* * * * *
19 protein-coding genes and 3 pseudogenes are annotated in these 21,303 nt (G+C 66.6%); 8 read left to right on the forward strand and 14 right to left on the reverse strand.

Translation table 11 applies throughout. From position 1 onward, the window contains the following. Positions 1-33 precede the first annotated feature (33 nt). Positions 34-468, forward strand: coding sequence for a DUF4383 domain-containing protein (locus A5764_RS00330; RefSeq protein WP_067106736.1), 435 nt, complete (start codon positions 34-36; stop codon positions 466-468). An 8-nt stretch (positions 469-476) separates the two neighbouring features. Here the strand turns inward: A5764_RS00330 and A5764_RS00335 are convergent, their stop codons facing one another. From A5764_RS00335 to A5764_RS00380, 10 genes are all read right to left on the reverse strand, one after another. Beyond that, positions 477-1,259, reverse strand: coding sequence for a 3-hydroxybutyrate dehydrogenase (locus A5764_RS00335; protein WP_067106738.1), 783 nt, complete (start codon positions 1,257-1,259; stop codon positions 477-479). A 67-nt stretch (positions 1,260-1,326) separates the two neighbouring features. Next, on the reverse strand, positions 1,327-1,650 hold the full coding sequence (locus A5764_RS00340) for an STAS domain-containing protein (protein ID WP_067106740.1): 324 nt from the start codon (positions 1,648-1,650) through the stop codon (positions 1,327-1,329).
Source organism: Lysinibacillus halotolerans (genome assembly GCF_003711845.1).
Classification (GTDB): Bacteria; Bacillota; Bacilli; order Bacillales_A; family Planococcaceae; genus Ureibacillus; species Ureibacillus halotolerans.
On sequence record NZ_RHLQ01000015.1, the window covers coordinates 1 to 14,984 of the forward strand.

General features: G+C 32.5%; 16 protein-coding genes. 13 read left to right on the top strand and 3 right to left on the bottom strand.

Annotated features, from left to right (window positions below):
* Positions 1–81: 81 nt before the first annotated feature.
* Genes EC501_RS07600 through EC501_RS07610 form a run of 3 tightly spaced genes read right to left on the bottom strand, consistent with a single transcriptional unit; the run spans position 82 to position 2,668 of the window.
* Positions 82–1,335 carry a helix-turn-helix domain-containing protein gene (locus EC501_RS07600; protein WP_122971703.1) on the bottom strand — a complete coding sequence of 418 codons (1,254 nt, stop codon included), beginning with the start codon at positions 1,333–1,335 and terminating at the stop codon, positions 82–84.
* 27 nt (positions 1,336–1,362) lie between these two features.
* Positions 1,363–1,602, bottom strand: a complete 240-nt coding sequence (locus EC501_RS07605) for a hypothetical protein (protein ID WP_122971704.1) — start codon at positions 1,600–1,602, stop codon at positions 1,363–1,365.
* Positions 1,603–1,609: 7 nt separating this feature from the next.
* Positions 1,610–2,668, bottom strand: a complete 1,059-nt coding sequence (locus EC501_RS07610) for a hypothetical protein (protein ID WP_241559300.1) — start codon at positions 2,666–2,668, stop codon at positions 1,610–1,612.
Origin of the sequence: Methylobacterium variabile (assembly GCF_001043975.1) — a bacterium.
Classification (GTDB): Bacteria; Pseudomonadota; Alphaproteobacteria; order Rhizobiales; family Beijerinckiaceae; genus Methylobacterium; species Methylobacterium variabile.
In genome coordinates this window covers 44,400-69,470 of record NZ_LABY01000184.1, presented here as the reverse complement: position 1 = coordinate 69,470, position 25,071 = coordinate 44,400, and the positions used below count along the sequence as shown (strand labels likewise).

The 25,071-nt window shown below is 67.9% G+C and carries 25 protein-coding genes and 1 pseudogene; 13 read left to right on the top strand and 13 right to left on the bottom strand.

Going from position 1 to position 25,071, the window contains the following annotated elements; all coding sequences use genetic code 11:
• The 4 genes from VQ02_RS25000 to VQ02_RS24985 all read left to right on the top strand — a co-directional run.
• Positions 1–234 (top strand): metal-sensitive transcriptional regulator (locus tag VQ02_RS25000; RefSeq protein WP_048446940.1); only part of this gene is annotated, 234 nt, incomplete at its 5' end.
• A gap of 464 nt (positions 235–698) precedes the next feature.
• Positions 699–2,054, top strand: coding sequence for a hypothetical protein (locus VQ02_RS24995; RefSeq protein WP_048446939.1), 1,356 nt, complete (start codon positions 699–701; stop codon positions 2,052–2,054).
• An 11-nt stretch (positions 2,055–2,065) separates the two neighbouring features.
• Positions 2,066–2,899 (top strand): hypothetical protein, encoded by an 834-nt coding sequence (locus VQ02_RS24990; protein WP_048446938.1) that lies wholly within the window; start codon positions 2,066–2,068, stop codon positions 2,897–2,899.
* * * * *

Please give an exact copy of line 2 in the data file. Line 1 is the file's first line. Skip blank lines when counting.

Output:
Translation table 11 applies throughout. From position 1 onward, the window contains the following. Positions 1-33 precede the first annotated feature (33 nt). Positions 34-468, forward strand: coding sequence for a DUF4383 domain-containing protein (locus A5764_RS00330; RefSeq protein WP_067106736.1), 435 nt, complete (start codon positions 34-36; stop codon positions 466-468). An 8-nt stretch (positions 469-476) separates the two neighbouring features. Here the strand turns inward: A5764_RS00330 and A5764_RS00335 are convergent, their stop codons facing one another. From A5764_RS00335 to A5764_RS00380, 10 genes are all read right to left on the reverse strand, one after another. Beyond that, positions 477-1,259, reverse strand: coding sequence for a 3-hydroxybutyrate dehydrogenase (locus A5764_RS00335; protein WP_067106738.1), 783 nt, complete (start codon positions 1,257-1,259; stop codon positions 477-479). A 67-nt stretch (positions 1,260-1,326) separates the two neighbouring features. Next, on the reverse strand, positions 1,327-1,650 hold the full coding sequence (locus A5764_RS00340) for an STAS domain-containing protein (protein ID WP_067106740.1): 324 nt from the start codon (positions 1,648-1,650) through the stop codon (positions 1,327-1,329).